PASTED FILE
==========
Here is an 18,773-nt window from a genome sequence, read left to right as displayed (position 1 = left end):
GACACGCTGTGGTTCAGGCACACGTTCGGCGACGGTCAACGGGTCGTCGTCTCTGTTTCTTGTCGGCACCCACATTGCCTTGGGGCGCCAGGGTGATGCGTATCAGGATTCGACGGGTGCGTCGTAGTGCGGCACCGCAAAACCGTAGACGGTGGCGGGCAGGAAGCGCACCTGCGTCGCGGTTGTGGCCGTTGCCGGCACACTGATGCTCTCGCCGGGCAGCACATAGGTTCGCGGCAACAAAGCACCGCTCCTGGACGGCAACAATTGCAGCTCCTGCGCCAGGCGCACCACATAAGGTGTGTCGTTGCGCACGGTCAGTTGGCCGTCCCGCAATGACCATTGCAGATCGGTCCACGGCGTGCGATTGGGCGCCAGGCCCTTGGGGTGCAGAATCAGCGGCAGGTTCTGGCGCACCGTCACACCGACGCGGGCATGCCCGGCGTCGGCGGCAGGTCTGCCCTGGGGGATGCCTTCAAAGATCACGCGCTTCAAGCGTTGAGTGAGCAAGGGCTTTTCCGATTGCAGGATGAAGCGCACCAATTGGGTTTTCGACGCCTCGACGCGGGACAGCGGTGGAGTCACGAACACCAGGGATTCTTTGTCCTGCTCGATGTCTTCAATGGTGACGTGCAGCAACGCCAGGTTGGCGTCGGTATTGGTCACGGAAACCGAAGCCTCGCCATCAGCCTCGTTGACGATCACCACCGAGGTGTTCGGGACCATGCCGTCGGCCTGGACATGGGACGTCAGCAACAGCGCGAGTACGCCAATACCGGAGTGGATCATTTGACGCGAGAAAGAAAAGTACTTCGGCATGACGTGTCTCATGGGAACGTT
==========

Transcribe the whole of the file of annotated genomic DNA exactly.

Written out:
Here is an 18,773-nt window from a genome sequence, read left to right as displayed (position 1 = left end):
GACACGCTGTGGTTCAGGCACACGTTCGGCGACGGTCAACGGGTCGTCGTCTCTGTTTCTTGTCGGCACCCACATTGCCTTGGGGCGCCAGGGTGATGCGTATCAGGATTCGACGGGTGCGTCGTAGTGCGGCACCGCAAAACCGTAGACGGTGGCGGGCAGGAAGCGCACCTGCGTCGCGGTTGTGGCCGTTGCCGGCACACTGATGCTCTCGCCGGGCAGCACATAGGTTCGCGGCAACAAAGCACCGCTCCTGGACGGCAACAATTGCAGCTCCTGCGCCAGGCGCACCACATAAGGTGTGTCGTTGCGCACGGTCAGTTGGCCGTCCCGCAATGACCATTGCAGATCGGTCCACGGCGTGCGATTGGGCGCCAGGCCCTTGGGGTGCAGAATCAGCGGCAGGTTCTGGCGCACCGTCACACCGACGCGGGCATGCCCGGCGTCGGCGGCAGGTCTGCCCTGGGGGATGCCTTCAAAGATCACGCGCTTCAAGCGTTGAGTGAGCAAGGGCTTTTCCGATTGCAGGATGAAGCGCACCAATTGGGTTTTCGACGCCTCGACGCGGGACAGCGGTGGAGTCACGAACACCAGGGATTCTTTGTCCTGCTCGATGTCTTCAATGGTGACGTGCAGCAACGCCAGGTTGGCGTCGGTATTGGTCACGGAAACCGAAGCCTCGCCATCAGCCTCGTTGACGATCACCACCGAGGTGTTCGGGACCATGCCGTCGGCCTGGACATGGGACGTCAGCAACAGCGCGAGTACGCCAATACCGGAGTGGATCATTTGACGCGAGAAAGAAAAGTACTTCGGCATGACGTGTCTCATGGGAACGTT